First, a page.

3. Play with Purpose: Play WFS
Over your next 10,000 hands, choose to play a strictly WFS style of poker. Stay tight in the earliest positions and in the blinds. Work to lop off those C-game hands. Gauge how well this works out for you. Are you getting angry and tilting less often? Does poker seem a bit easier and are you less frustrated at the tables? You’re going to see the flop less often with poor cards and without position. And this should be a good thing, because it will make poker much easier and profitable for you.
Six Additional Action Steps (not discussed within the podcast)
4. Study with Purpose: Check your profitability with common non-straighters
You know the types of hands that you play that are non-straighters. Hands like K7s and A8s are examples. In PokerTracker 4 (affiliate link), filter for these hands and VPIP’ing with them preflop to see your profitability. Are you winning when VPIP’ing? Make a list of all the non-straighter’s that you play profitably, and the ones that you don’t play profitably. Spend some time thinking about these hands and whether or not they deserve to be played.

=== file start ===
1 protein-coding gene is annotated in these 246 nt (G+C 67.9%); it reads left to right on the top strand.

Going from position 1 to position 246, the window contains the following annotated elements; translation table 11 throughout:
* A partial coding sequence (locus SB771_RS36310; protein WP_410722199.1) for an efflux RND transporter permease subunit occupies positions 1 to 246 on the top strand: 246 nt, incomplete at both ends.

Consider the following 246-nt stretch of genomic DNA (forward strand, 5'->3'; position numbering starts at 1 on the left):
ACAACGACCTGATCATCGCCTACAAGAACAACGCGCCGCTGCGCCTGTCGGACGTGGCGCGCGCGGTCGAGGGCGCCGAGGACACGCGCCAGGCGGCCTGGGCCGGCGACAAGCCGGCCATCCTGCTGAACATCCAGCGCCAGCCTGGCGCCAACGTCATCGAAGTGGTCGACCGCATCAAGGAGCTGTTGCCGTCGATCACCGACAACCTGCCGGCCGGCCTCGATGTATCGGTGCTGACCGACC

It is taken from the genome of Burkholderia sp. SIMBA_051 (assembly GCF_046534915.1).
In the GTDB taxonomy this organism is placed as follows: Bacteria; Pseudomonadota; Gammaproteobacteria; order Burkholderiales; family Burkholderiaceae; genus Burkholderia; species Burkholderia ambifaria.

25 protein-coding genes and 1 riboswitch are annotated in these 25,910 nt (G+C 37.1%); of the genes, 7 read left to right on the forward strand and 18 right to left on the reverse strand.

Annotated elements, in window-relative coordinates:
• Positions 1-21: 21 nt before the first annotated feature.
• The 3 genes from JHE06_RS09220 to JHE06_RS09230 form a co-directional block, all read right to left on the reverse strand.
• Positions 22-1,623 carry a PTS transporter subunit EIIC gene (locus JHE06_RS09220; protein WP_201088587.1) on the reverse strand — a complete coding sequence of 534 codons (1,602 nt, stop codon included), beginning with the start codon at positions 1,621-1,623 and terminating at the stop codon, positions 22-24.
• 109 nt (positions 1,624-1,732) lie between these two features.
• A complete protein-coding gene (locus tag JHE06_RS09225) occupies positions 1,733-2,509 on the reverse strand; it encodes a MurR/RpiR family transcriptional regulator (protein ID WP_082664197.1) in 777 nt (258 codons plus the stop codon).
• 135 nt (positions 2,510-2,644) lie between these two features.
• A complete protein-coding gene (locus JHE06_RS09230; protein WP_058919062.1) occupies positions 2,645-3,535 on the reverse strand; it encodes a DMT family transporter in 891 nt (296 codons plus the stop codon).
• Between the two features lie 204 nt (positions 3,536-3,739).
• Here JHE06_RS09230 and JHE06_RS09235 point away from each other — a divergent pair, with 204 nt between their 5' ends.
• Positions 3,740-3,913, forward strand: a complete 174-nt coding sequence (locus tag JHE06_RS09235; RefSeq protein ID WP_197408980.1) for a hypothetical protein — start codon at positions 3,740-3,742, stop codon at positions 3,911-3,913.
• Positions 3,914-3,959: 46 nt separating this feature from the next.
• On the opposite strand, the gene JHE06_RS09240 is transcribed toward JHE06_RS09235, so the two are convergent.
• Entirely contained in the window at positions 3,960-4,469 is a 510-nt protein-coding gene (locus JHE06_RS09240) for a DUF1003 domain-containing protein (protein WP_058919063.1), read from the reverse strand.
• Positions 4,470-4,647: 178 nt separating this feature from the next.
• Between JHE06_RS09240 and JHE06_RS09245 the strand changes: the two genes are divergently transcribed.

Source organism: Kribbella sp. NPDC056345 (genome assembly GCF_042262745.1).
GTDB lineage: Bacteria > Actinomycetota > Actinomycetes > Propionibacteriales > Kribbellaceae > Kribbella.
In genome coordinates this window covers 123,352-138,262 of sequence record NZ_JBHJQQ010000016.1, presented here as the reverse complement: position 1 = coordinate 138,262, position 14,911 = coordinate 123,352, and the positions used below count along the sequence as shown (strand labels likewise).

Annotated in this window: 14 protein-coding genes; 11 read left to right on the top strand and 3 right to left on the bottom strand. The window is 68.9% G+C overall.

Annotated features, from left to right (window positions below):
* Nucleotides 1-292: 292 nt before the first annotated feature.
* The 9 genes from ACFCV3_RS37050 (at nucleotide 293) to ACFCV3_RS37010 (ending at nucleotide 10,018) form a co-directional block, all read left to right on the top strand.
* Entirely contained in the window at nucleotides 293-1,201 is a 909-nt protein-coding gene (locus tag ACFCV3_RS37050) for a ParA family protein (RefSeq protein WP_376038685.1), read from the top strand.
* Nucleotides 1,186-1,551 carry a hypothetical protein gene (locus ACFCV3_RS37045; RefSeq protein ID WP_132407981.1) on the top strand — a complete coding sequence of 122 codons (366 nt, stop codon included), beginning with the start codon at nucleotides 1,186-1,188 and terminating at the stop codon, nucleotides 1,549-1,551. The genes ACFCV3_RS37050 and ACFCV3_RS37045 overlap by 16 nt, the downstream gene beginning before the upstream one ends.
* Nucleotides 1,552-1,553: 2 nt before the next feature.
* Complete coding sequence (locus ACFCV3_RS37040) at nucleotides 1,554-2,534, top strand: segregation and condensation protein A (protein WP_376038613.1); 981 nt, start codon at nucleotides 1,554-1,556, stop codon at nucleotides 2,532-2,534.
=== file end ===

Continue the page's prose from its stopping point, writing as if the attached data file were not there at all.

Watch me take action:
5. Play with Purpose: Fold non-straighters
For the next 5 sessions, do not play any non-straighter hand. Not even an A8s when it’s folded to you on the BTN or K6s in the SB. If somebody min-raises and you have the opportunity to call 1bb in the Big Blind with T2s, just fold instead. See how much easier and more comfortable you are playing poker without these non-straighter hands.
6. Study with Purpose: Filter for positional play
Filter in your database for the following:
- Saw Flop
- In Position on the flop
- 3-10 players dealt into the hand
Record the number of hands that results from this filter and your win rate in bb/100 hands.
Now edit the filter by selecting In Position on the flop and then selecting NOT. This will show you the hands where you saw the flop when you were NOT last to act. Again, record the number of hands and the results for comparison.
Most likely, your IP play will have a higher win rate than your OOP play. Let these results spur you to strive for more IP play.
7. Study with Purpose:
Filter or RFI hands from EP. Write down all of the non-straighter hands (4-gap or worse hands).